Covering disasters is cooperative effort

Jim Plum embraces Dylan Cader, 10, while helping the Cader family sift through the remains of their home in San Diego's Rancho Bernardo neighborhood Oct. 25. At least 1,800 houses were lost to the wildfires in Southern California. (CNS/David Maung)To provide detailed coverage of natural disasters, CNS relies heavily on diocesan reporters who have the advantage of being much closer to the scene than those of us in Washington and Rome.

Our coverage of the wildfires in Southern California has been no exception with added input of reporters from The Tidings, archdiocesan newspaper of Los Angeles, and The Southern Cross, San Diego’s diocesan paper.

When Paula Doyle, reporter for The Tidings, got to work last Monday, the fires that had started the day before had already wreaked havoc on the region. She knew she “had to do a fire story,” but the problem was access — getting to the affected areas when most of the roads were blocked.

She told CNS that she approached the story, before she even knew what it was, by doing what she always does before writing — saying a prayer and quieting her mind.

During that process she happened to remember that her dentist’s wife, Suzanne Ricci, is a co-principal at Our Lady of Malibu School. As a school official, Ricci was given the OK by police to walk through school property on a closed-off road. She described the scene in detail to Doyle and even e-mailed her a picture of the fire scorched portable building used as the school’s computer lab. The description and photo were part of CNS coverage.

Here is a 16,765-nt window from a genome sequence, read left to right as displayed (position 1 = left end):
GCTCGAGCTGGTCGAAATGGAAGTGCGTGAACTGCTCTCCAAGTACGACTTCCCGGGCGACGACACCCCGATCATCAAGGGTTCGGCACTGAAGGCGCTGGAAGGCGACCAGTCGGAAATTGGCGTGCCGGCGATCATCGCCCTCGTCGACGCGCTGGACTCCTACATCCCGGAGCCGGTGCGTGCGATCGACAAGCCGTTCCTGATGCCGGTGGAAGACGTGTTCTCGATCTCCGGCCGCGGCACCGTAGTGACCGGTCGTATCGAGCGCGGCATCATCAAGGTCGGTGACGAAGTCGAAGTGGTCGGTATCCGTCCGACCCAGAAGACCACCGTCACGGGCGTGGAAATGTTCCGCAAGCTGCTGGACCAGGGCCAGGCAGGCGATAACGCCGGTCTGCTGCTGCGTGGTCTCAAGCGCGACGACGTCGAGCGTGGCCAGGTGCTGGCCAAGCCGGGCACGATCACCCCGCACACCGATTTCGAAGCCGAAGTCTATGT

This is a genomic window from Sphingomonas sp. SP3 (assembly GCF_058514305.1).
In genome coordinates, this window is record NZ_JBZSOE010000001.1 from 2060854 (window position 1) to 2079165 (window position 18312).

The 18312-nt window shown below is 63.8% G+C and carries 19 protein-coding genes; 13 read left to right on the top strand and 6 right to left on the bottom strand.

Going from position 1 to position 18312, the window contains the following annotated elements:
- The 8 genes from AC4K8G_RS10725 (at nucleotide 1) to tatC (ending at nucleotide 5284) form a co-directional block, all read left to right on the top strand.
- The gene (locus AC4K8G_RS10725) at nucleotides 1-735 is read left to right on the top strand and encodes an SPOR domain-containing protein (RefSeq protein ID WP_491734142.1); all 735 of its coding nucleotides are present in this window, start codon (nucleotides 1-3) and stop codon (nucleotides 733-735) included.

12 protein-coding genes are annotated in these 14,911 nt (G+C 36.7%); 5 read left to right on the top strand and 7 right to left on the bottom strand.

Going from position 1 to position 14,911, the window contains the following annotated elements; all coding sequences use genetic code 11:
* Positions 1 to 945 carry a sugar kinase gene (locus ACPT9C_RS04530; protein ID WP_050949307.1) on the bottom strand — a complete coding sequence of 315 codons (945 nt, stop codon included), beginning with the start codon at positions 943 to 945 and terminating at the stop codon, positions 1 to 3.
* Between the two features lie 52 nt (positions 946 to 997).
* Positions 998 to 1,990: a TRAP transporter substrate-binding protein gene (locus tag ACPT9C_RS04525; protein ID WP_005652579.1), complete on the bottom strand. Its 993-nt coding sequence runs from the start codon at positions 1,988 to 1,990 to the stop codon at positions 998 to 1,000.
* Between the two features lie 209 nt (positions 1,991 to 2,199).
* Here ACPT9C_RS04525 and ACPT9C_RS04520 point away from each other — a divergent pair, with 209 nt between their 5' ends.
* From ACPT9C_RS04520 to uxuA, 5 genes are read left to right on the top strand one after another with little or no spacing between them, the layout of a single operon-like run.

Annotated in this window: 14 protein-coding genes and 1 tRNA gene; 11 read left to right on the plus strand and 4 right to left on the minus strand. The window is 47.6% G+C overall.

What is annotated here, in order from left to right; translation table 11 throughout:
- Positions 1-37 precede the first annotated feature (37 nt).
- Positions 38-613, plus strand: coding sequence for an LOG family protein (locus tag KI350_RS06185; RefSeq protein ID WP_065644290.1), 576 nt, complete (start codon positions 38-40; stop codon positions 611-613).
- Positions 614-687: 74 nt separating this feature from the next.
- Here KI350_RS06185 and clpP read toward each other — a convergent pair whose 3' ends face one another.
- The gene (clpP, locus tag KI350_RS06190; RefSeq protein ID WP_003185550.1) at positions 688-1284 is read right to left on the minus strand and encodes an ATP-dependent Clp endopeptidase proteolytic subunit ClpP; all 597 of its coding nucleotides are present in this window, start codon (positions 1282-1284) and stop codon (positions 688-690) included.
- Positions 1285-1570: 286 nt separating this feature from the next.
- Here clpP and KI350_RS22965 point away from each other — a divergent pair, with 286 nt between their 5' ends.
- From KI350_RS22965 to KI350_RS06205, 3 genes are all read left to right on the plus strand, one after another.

School loses computer lab in Malibu wildfireDoyle said that, through the school contact, The Tidings was able to run more details about the Our Lady of Malibu School than what was had been reported in the Los Angeles Times.

“Catholic journalism is all about contacts,” she said, pointing out that with Catholics comprising one-fourth of the population, “it’s not hard to know other Catholics.”

Father Gregory Le Blanc and Bishop Ronald Gilmore tour the site of St. Joseph Church days after the May 4 tornado.That’s certainly what has helped our coverage of other disasters, including the tornado in Greensburg, Kan., in May.

A friend of CNS knew someone in Kansas who in turn knew that a parish secretary survived the tornado that whipped through her home by clinging to her oxygen tank.

I spoke to the 70-year-old woman on her cell phone while she was stocking up on basic supplies at a local Wal-Mart later. She recounted her tornado experience of huddling in the hallway, closing her eyes and praying as loudly as she could, possibly louder, she said, than the tornado itself.

Although the contacts help in getting a Catholic angle to these kind of stories, as Peter Finney Jr., editor of the Clarion Herald, the archdiocesan newspaper in New Orleans, or Shirley Henderson, editor of Gulf Pine Catholic, diocesan newspaper of Biloxi, Miss., can most likely attest, sometimes the stories just come from just being at the right place at the right time.

That certainly happened for some of the stories CNS photographer Bob Roller and I covered in Mississippi right after Hurricane Katrina. After Bob took pictures of what had been a Biloxi neighborhood (completely blown away by hurricane winds) he spoke to some residents sorting through scattered debris and learned they were Catholic.

Their story, I found out when I visited them the next day, was one of loss and hope after finding their baby’s christening gown intact when all else was either gone or completely mud damaged from the storm.

Six months later, CNS visual media manager Nancy Wiechec and I revisited the same location for an update from the family. The area, filled then with FEMA trailers, looked completely different. This time, it wasn’t so much who we knew as much as plain good luck by knocking on the right trailer door when the owner just happened to be around.

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